On Oct. 2, Palin debates Joe Biden, a long-time, respected senator, top debater, and foreign policy expert. It will be a bloodbath.
More important, McCain's choosing Palin will ever more clearly be seen, correctly, as mere pandering to the youth and woman vote. Ironically, I suspect that most women will support the pro-choice Obama-Biden ticket than the firmly anti-choice McCain and Palin. (Palin would outlaw abortion even in the case of rape!)
I agree with McCain's impulse to make a bold choice--this is Hail Mary time for him. But such a lightweight? Puhleeze. In today's society in which being celebratory of diversity is deified, if his goal is to win rather than necessarily choose the most qualified person, McCain should have limited his search to credible women or minorities, for example, Hillary, Condi Rice, Colin Powell, Kay Bailey Hutchinson, Olympia Snowe, or even deposed HP CEO Carly Fiorina. Even Oprah or Bill Cosby would be more credible than Palin--and would garner a helluva lot of votes.
I'm guessing the reason McCain settled on Palin is that he couldn't convince anyone better to run. I'd imagine, for example, that Tim Pawlenty knows that a McCain/Pawlenty ticket wouldn't stand a chance against Obama/Biden. Pawlenty would devote tremendous effort and spend credibility capital and all he'd get was to have been associated with a loser.
It's Obama-Biden. I'm taking bets.
Thursday, August 28, 2008
Sure, I disagree with a number of his assumptions, for example that it's wise to
- use taxpayer dollars to keep jobs in the U.S
- further expand redistributive "justice"
- ask taxpayers to pay yet more into the public education system. Research has not shown spending more to yield more learning.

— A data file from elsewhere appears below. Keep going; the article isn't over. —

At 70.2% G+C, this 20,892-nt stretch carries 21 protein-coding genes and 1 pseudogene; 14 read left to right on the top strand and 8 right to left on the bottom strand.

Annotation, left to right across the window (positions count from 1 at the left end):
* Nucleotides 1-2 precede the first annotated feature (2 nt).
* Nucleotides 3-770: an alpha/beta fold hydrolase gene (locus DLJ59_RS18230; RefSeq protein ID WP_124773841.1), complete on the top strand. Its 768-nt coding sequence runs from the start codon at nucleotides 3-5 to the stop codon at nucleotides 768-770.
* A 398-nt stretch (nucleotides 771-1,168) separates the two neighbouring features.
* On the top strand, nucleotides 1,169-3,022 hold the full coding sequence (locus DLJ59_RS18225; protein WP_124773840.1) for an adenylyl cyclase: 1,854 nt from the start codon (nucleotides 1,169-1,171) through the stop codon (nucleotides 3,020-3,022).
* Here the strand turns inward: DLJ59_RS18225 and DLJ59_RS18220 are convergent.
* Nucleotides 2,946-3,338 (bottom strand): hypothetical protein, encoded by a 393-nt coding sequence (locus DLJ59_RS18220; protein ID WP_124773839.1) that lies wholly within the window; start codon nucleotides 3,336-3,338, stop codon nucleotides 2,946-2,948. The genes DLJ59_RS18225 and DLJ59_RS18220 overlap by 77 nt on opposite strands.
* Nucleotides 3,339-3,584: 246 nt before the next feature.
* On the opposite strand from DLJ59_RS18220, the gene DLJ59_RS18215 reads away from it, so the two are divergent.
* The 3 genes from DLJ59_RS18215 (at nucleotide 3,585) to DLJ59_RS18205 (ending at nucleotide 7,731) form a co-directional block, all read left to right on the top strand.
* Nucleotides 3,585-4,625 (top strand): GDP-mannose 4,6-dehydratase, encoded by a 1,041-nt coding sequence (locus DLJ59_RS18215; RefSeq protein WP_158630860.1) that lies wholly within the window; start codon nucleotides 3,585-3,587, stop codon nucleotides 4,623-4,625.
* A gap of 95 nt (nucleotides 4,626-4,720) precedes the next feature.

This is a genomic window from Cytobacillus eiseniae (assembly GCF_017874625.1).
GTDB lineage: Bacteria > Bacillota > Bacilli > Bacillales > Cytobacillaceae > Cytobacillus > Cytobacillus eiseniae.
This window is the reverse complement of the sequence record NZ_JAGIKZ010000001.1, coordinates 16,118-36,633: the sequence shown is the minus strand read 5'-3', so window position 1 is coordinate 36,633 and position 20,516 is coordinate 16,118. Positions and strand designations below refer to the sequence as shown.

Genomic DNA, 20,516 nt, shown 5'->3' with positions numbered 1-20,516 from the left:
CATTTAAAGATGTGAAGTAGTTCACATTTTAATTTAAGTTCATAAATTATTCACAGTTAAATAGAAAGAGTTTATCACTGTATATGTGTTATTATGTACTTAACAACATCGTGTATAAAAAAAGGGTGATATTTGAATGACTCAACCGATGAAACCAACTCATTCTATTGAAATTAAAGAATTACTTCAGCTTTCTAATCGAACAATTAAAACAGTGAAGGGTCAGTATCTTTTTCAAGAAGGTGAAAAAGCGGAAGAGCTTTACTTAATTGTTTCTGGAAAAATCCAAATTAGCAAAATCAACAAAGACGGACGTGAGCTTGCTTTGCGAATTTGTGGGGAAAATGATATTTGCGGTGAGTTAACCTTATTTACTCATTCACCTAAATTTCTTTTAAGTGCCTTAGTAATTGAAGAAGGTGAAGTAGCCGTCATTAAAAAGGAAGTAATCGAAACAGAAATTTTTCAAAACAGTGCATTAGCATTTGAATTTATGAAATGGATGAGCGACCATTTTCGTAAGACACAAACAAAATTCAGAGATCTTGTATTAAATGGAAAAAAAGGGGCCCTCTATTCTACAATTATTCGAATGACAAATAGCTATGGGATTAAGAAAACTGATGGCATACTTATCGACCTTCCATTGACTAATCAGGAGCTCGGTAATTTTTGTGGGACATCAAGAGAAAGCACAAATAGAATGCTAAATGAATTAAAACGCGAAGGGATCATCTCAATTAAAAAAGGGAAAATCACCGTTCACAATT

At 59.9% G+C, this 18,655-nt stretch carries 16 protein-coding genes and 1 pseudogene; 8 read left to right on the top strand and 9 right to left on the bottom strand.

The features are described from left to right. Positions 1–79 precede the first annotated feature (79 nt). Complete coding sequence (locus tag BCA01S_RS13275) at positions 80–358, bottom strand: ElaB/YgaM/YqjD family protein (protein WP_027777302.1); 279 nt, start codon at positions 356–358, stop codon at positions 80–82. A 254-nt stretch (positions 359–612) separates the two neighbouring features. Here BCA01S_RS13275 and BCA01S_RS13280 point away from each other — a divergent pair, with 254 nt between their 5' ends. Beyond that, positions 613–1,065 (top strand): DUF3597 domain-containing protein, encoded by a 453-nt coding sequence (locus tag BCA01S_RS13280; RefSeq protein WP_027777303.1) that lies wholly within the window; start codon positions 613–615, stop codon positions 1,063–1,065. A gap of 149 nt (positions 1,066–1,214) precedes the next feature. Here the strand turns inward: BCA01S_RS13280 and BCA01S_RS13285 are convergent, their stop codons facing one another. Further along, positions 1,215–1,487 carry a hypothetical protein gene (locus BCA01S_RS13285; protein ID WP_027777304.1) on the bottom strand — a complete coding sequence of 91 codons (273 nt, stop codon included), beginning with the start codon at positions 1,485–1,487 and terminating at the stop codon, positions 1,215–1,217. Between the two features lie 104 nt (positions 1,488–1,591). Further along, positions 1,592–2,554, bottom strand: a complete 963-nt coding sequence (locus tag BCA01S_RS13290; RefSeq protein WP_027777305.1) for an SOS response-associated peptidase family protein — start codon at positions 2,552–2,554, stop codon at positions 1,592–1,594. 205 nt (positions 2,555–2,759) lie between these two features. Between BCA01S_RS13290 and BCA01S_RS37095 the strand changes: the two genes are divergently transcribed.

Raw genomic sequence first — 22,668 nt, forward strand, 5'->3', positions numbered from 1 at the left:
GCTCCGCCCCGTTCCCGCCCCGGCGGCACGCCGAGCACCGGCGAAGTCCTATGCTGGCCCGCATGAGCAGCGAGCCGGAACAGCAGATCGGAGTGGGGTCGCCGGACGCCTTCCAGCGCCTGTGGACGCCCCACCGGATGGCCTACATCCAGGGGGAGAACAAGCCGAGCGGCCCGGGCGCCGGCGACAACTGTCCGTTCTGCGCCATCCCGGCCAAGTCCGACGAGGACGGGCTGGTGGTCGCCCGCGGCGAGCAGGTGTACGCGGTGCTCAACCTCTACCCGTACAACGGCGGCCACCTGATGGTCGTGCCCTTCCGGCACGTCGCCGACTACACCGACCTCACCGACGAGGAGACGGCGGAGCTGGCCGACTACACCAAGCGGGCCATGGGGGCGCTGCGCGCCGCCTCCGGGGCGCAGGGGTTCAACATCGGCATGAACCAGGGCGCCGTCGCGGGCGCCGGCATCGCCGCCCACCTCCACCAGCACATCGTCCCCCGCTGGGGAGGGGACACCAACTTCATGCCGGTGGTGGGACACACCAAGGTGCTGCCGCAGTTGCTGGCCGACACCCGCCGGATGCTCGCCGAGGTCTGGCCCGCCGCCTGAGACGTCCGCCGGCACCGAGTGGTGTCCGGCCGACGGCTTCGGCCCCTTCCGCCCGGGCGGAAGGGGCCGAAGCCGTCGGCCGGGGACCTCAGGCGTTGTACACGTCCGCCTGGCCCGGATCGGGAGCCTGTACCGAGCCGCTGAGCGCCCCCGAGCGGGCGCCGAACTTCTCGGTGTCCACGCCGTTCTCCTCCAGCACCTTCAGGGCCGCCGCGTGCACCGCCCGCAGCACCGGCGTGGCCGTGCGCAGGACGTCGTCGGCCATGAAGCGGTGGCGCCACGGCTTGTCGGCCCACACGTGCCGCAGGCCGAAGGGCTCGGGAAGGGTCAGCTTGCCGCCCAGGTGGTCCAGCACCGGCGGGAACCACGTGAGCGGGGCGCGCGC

- guarantee "higher ed for all." I believe that will translate into lining the pockets of higher education. If tuition is more affordable, colleges will simply raise tuition more, which is what has happened every time government increases financial aid to students.
But those issues are, for now, beside the point. I predict that Obama's inordinate oratorical gifts, strong intelligence and personal charisma, in concert with his outstanding behind-the-scenes team and a besotted media, will get him elected in a landslide, giving him a broad mandate for his big-government approach.
While my best judgment is that, on average, private sector/small-government approaches ultimately do the most good for the most people, I believe no one can with great confidence assert whether, at this point in history, that's true. The question is affected by too many factors to predict with certitude.
But Obama is a far better--indeed an inspiring--standard bearer for the big-government approach than McCain is for small government. And after eight years of an inept, hubristic Republican, the public wants--well--change.
And they're going to get it: America's most liberal senator as president, a liberal congress, and a more baldly liberal media than any in history will create a perfect storm for a grand experiment on the efficacy of big government.
I am curious to see how it works out, and, of course, wish Obama well.
While the media's campaign coverage continues to focus on the horse race (e.g., What Obama needs to do to carry Pennsylvania) and such ephemera as the multimillion-dollar convention set created by Britney Spears' designer, we have:
- An economy based on our consuming ever more
- China and others poised to bury us. Russia seems to be hankering for another cold war.
- Insecure borders, with immigration uncontrolled
- Terrorists who want to use nuclear and radiologic devices to destroy us and our allies
- Ever more Americans worried if they'll have as good a job next year or any job, for that matter
- Millions of Americans without health insurance and who couldn't afford fee-for-service, and we really don't have a way to provide it without hurting the quality of health care for those who currently are insured.
- An education system that for decades has been long on promises, and despite massive spending increases, short on delivery.
- Do we spend many billions of ever harder-to-find dollars to attempt to cool the earth when the science behind the global warming predictions is growing ever shakier?